It’s very often the first “big decision” a young person makes. Although paying for a college education remains a financial challenge for many families, it can also yield the greatest rewards. While the earnings power of a college-educated person is generally greater than that of someone without a degree, spending four years at a private, four-year college, can create a bill resembling a mortgage.
Like with most important decisions, it’s usually wise to begin early. Most experts recommend attending local college fairs by the sophomore and junior year of high school. Good teachers are found just as easily in small schools as they are in large ones. And while many may seek schools that may have a famous basketball team or favorable weather, there are many other often more serious factors to consider such as location, class size, courses of study (degrees offered), faculty, financial aid, placement assistance, social/extracurricular activities, graduation rate, technical, lab and research facilities, dormitory facilities, reputation and of course cost.
Many highly successful people, however, have attended little-known colleges. President Ronald Reagan studied at tiny Eureka College, a small liberal arts institution in Illinois. Writer Sandra Cisneros is a graduate of Chicago’s Loyola University.
Although college enrollment rates continue to rise according to the College Board, the patterns are uneven across demographic groups. Among students with similar high school math test scores, those from wealthier families are much more likely to enroll in college immediately after high school, but the enrollment gaps by socioeconomic background are largest for those who are least academically prepared. Among those who enroll in college, students from disadvantaged backgrounds are less likely to begin at a public or private nonprofit four-year institution than others.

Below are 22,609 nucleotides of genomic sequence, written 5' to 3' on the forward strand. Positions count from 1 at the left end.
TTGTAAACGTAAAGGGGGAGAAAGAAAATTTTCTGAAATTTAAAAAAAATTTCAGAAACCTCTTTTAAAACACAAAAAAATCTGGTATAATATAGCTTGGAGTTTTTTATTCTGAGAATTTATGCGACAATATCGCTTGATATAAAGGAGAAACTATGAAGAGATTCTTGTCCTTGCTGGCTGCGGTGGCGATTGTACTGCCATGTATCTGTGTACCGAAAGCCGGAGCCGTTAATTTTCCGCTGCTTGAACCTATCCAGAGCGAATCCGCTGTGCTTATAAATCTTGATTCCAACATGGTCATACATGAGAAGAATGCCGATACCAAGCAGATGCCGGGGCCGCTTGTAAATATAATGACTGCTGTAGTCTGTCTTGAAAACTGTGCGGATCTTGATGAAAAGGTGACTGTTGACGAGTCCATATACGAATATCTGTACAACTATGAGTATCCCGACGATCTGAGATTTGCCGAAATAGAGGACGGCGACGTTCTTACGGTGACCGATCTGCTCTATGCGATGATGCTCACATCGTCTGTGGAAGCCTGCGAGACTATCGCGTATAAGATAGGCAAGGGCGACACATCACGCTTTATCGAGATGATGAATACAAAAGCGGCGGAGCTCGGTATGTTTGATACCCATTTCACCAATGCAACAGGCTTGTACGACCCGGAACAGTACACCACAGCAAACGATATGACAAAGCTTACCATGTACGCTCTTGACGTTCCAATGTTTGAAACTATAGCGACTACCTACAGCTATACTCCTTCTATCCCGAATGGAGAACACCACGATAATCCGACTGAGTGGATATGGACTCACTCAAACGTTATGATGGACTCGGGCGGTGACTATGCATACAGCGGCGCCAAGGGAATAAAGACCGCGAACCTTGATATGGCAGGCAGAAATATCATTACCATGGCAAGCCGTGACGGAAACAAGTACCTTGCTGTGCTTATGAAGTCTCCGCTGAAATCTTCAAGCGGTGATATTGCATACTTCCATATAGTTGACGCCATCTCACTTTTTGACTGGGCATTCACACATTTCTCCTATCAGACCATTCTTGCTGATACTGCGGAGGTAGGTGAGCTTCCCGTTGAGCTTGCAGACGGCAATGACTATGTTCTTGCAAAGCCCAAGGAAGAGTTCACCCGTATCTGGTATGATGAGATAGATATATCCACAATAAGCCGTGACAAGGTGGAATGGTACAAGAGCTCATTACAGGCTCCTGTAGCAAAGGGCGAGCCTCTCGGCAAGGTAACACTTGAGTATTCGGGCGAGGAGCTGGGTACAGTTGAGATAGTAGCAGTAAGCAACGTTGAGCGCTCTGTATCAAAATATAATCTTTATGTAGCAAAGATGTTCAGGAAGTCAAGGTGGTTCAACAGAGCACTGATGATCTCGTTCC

Campus visits are often the best way to get a feel for a school. Tour the campus. Speak with students. Eat in its cafeteria and spend a night in a dorm. Colleges often have welcome weekends for a prospective freshman. A website visit or call to the Admissions Office will let you know of such events.
While it’s not unusual for students to transfer, typically after their first year at a new college, ideally one would prefer to avoid such a situation. Transferring often results in the loss of credits and a lesser financial aid package.
Consider that individuals with higher education levels earn more, pay more taxes, and are more likely than others to be employed and to have job benefits such as retirement and health insurance. Adults with more education are also more likely to move up the socioeconomic ladder and less likely to rely on public assistance, according to Education Pays 2016, the latest report from the College Board’s Trends in Higher Education series.
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